StartSmart Finds a Niche

By Ray Carter The Journal Record | THE JOURNAL RECORD, April 25, 2001 | Go to article overview

StartSmart Finds a Niche


Ray Carter The Journal Record, THE JOURNAL RECORD


Faced with plummeting reimbursement rates and growing demand for new medical treatments, many hospitals have slowed investment in new medical technology in an effort to shore up their financial foundations.

StartSmart Sleep Diagnostic Programs, a new Oklahoma City-based company, could change that scenario -- at least when it comes to the treatment of sleep disorders.

Andrew Macias Jr., president of StartSmart, said that the treatment of sleep disorders is a rapidly growing field in the medical world, but few officials have the proper training to diagnose those illnesses, and few hospitals have invested in the training and equipment necessary. In the past, most hospitals would hire other companies to diagnose sleep disorders on a contract basis. But, due to declining reimbursement rates from government programs, outsourcing is no longer an option for many medical centers.

"Over the course of the last four or five years, there has been a tremendous decrease in outsourcing, hospitals or clinics outsourcing services, and a tremendous increase in in-housing most diagnostic services," Macias said.

But Macias saw that shift as a new business opportunity. He founded StartSmart to provide training and equipment to in-house personnel at medical centers around the country, recouping his expenses through long-term contracts.

"We kind of took a ride with the changes or the evolution of hospital administration," he said.

Macias describes StartSmart Sleep Diagnostic Programs as a hybrid sleep diagnostic company that provides education, support, equipment, policies and procedures to hospitals, physician clinics, home medical equipment companies and other medical entities.

The company provides training to staff therapists during a two- week process. The first week of training requires the client to travel to StartSmart's Oklahoma City headquarters, where the client receives clinical and technical training related to sleep studies.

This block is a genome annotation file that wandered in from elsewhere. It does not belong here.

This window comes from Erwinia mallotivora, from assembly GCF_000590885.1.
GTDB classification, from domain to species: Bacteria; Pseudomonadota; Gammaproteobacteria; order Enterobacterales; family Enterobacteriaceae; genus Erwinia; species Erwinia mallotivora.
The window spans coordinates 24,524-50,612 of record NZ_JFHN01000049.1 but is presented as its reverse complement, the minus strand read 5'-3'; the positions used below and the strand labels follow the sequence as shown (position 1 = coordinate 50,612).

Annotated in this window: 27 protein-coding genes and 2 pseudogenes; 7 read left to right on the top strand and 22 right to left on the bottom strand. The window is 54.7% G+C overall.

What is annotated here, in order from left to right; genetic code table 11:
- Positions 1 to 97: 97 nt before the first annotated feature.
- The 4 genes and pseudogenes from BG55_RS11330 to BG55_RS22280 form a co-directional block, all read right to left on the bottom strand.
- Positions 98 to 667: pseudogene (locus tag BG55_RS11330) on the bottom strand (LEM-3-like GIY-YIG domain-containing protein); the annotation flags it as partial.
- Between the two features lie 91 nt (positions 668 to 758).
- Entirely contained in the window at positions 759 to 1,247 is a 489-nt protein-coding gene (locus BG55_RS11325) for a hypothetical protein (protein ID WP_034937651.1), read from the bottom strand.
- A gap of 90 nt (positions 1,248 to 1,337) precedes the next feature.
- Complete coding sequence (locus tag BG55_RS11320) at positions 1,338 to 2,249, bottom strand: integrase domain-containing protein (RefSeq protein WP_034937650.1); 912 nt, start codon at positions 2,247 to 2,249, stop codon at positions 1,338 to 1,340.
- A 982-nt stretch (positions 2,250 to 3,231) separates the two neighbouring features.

"And we train them with the equipment that they purchase through us, which is sleep instrumentation," Macias said.

During the second week of training, the company installs the equipment at the client's facility and trains the client using actual test subjects on the newly purchased equipment.

Clients enter into a long-term agreement, normally lasting four years, in which StartSmart agrees to pay for the equipment upfront if the client will pay on a fee-for-service basis for the scoring and analysis of data by StartSmart officials for the next four years. The data is collected on-site by the client.

"What we do is purchase the equipment. We provide the equipment to the hospital," Macias said. "They utilize their employees. We train their employees how to do sleep studies. That study is streamlined to us, via the Internet or overnight delivery. And we provide the scoring and analysis thereafter."

Macias said all of the "professional components" of diagnosis are completed by StartSmart personnel.

While sleep diagnostic equipment costs anywhere between $25,000 and $50,000, StartSmart's clients face an upfront expense of only $3,000 for training, Macias said. He declined to state the overall cost of the average long-term agreement.

Steve Jantz, vice president of sales and marketing, said StartSmart would eventually make money based on volume.

"In the long run, we're going to be able to get the return on our end, based on the four-year (contracts)," he said. "We're hoping that we're going to have 100 contracts out there, and that's where we're going to get our revenue stream from."

At the same time, Macias said the StartSmart program gives hospitals a new recurring revenue stream base that diversifies the type of services offered at the hospital. …

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